Russia extended their VAT system to non-resident digital service suppliers in January 2017. Like the EU and Serbia, there is no sales threshold included. This means that one digital sale supplied by a foreign company to a Russia-based customer will trigger compliance requirements. Registrations with the new Russian digital VAT system are listed by the Federal Tax Service here.

Azerbaijan

  • Date of introduction: January 1, 2017
  • VAT rate: 12%

Rules in Azerbaijan for foreign suppliers of digital services to pay VAT at the place of consumption have been in place since January 2017. However, the rules differ in Azerbaijan from those proposed by their neighbours across the Caspan Sea, Kazakhstan and Uzbekistan, as the burden of the collection is currently with the local card issuers. We will, of course, update you if there is a change to this obligation. More here.

New Zealand

  • Date of introduction: October 1, 2016
  • Goods and Services Tax (GST) rate: 15%

New Zealand became the first to extend their indirect taxation system to the cross-border supplies after the Organisation for Economic Cooperation and Development (OECD) released their final Base Erosion and Profit Shifting (BEPS) report. This was significant as it validated the OECD’s approach, and points to the future of digital VAT/GST implementations.

Japan

  • Date of introduction: October 1, 2015
  • Consumption tax rate: 10%

A then 8% consumption tax on B2C eCommerce supplies by foreign companies to Japanese consumers came into law on October 1, 2015. Japan Consumption Tax is now at 10%. The Japanese government also created a registration system whereby foreign eCommerce suppliers must designate a tax agent in Japan for the purpose of remitting the tax collected.

South Korea

  • Date of introduction: July 1, 2015
  • VAT rate: 10%

The South Korean VAT system extension to cover cross-border sales to customers based there also comes with no threshold to registration. The reasoning behind the extension of the VAT system to cover these supplies was the government’s motivation to “level the playing field” between domestic and international goods and service providers. The overwhelming belief – at Government level – was that domestic suppliers were being undercut by international counterparts, who were not subjected to the standard VAT rate.

European Union

  • Date of introduction: January 1, 2015
  • Value-Added Tax (VAT) rate: 28 EU Member State VAT rates - taxation depends on location of the consumer

In January 2015 new rules on the taxation of cross-border supplies of digital services to EU-based consumers came into force.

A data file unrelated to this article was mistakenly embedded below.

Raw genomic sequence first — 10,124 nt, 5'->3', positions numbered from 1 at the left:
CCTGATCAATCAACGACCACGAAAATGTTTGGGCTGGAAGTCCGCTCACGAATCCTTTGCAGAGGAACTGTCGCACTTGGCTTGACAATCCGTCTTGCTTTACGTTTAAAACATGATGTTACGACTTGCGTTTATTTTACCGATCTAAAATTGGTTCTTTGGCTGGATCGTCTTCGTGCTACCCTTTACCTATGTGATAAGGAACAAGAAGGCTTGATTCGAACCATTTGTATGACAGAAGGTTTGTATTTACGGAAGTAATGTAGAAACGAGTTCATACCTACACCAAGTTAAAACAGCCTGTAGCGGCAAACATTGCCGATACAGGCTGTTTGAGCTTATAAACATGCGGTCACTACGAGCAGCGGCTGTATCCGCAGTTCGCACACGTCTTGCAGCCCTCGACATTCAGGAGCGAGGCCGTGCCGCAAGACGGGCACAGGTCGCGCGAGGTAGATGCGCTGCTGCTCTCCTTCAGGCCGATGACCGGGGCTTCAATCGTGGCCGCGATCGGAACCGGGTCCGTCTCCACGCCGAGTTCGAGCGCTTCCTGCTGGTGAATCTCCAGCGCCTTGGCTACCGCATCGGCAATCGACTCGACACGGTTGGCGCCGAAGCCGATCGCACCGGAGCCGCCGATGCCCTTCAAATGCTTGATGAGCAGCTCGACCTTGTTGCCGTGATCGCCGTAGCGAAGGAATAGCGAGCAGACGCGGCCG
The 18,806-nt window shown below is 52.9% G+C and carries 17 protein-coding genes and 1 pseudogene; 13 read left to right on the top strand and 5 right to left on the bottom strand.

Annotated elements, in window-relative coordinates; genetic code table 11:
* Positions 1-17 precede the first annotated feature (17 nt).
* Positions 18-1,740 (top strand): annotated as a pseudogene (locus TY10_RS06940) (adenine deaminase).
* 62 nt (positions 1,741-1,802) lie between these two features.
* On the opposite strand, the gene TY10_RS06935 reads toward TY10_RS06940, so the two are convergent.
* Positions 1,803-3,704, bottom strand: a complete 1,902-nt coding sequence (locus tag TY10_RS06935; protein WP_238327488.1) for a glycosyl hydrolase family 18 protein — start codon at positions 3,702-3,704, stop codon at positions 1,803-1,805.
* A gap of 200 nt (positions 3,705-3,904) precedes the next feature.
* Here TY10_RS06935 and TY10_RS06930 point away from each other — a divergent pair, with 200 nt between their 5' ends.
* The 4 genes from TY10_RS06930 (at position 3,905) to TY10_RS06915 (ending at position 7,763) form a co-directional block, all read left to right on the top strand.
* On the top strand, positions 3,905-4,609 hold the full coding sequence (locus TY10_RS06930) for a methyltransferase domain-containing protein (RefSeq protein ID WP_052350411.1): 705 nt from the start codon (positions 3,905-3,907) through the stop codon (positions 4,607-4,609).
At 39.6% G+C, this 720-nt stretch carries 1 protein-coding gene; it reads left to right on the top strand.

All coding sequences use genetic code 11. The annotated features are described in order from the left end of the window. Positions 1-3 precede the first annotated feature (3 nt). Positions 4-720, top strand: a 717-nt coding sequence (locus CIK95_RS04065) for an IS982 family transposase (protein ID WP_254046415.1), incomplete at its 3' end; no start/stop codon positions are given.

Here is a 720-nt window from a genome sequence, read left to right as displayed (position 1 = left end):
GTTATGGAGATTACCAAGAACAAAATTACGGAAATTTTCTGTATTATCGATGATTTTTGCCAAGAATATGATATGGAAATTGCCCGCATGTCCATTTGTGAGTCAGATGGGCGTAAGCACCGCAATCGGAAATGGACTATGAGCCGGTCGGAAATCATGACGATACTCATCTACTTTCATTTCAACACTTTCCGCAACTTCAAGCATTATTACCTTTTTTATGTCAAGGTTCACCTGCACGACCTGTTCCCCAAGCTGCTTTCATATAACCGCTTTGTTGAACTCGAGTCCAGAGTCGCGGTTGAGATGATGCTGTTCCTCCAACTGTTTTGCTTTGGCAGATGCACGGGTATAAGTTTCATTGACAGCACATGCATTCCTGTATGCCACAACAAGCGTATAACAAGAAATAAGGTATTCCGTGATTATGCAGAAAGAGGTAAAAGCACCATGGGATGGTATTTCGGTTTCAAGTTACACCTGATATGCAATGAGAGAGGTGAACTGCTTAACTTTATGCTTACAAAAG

The rules require the suppliers of services such as apps, games, software downloads, ebooks, music and video streaming to apply, collect, and remit the tax due for sales to EU-based consumers.

The tax to be collected is the value-added tax (VAT) rate based on the location of the consumer. The rules only affect business-to-consumer (B2C) supplies, not business-to-business (B2B) supplies of such digital services.

In July 2017 the EU revealed that in the first year of operation (2015) €3 billion was collected using the VAT MOSS system.

South Africa

  • Date of introduction: July 1, 2014
  • VAT rate: 15% (raised from 14% to 15% on April 1, 2018)

South Africa’s tax on digital services was unveiled by the South African Revenue Service (SARS) on June 1, 2014. There was an extension of the definition of affected digital services in April 2019 as well as an increase in the threshold for registration from ZAR50,000 to ZAR1,000,000.  The VAT rules in South Africa require non-resident suppliers of certain “electronic services” to South African residents (or if payment originates from South Africa) to register for VAT.

Norway

  • Date of introduction: July 1, 2011
  • VAT rate: 25%

Norway has been the pioneer when it comes to the taxation of the digital economy with rules introduced back in July 2011. These regulations dictate that digital services supplied by non-established vendors to consumers in Norway (B2C) are subject to Norwegian VAT and the vendor must calculate, collect, and pay the VAT. The taxation system has been known since 2011 as VOES (Vat on e-Services). As an alternative to ordinary VAT registration, vendors may opt to use a simplified registration scheme. More information here.

Swiss Territory

  • VAT rate: 7.7% 

The Swiss Federal Tax Authority (FTA) levies a Value Added Tax (VAT) on the supply of services from non-resident companies to residents of Swiss territory (Switzerland, the principality of Liechtenstein, and the German municipality Büsingen).

Article 10 of the Swiss VAT Act states that VAT is applied to a service supplied from “any person who carries on a business based abroad that supplies telecommunication or electronic services on Swiss territory to recipients who are not liable to the tax”.

 

NOTE: This blog post will be updated as we source more information on  international tax jurisdiction plans to introduce destination-based indirect tax models for digital sales.

Taxamo content is created for guidance only, please consult your local tax advisor.